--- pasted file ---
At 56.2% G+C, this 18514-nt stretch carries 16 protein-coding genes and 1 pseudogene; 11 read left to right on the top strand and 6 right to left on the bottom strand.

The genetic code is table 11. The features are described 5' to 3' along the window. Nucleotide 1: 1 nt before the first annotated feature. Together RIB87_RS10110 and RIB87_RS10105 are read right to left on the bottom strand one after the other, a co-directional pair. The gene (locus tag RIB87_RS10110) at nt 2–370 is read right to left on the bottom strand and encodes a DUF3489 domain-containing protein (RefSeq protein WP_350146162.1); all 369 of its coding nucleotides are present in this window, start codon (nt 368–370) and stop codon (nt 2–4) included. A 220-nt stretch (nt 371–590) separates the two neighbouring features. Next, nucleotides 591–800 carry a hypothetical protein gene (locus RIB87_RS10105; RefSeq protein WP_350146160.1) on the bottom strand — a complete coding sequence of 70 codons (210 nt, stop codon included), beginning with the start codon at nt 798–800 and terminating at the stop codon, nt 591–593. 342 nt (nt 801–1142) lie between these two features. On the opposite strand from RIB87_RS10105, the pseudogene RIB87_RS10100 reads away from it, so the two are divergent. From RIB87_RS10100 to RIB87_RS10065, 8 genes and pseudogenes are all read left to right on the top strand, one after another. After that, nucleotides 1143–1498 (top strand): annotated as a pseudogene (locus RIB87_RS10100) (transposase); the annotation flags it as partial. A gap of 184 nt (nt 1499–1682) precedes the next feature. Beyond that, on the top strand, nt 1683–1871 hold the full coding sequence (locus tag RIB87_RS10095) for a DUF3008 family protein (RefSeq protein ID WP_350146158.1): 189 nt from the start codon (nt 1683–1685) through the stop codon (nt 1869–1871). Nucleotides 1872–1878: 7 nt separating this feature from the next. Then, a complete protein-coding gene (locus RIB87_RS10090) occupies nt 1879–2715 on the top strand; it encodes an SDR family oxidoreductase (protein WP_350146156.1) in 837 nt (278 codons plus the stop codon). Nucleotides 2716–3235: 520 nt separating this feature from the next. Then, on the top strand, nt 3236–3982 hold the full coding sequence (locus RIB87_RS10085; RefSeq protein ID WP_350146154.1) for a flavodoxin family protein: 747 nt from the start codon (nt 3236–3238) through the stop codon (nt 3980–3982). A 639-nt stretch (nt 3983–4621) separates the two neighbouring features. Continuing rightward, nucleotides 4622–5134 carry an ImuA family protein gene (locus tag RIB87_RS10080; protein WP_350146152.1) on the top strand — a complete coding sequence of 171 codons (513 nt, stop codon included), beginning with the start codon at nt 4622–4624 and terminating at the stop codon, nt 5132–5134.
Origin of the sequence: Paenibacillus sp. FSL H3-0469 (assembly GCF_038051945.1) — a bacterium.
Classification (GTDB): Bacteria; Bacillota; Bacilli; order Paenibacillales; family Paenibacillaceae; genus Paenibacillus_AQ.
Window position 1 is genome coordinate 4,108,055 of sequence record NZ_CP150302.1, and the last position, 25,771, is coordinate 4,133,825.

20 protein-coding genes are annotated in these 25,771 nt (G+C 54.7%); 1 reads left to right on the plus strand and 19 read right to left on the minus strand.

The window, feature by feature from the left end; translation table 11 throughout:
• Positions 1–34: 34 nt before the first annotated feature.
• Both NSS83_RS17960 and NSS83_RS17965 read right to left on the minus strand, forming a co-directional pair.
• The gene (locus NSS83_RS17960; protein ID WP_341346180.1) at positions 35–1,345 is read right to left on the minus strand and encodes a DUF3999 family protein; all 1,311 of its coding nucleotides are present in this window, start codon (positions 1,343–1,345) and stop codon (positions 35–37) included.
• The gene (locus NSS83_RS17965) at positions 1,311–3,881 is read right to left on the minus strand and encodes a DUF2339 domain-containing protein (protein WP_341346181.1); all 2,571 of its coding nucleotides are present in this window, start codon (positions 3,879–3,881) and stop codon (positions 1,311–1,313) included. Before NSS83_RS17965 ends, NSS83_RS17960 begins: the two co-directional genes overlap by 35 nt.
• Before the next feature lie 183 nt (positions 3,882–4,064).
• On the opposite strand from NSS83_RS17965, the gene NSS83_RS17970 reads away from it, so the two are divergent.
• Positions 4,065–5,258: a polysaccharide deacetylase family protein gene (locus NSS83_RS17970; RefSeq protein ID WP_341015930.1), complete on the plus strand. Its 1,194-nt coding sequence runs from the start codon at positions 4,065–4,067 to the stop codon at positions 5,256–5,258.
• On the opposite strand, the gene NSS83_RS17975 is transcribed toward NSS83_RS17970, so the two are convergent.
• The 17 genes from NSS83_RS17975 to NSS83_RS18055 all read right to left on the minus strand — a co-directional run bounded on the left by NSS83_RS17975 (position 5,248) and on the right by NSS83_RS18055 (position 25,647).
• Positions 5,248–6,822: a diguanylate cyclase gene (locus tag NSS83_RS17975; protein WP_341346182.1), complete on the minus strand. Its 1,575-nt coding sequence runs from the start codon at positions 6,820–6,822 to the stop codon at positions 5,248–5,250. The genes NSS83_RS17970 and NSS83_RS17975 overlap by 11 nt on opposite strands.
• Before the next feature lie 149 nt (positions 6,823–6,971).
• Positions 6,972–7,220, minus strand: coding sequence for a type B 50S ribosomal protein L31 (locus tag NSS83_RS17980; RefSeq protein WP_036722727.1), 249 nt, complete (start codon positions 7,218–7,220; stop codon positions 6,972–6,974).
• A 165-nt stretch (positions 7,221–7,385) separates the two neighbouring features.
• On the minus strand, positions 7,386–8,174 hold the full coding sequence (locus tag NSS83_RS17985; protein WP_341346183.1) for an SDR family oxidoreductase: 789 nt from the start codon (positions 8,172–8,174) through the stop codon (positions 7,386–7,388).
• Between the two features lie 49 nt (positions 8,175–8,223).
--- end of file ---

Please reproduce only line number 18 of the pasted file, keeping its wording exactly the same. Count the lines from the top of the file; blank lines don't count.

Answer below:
• Before the next feature lie 149 nt (positions 6,823–6,971).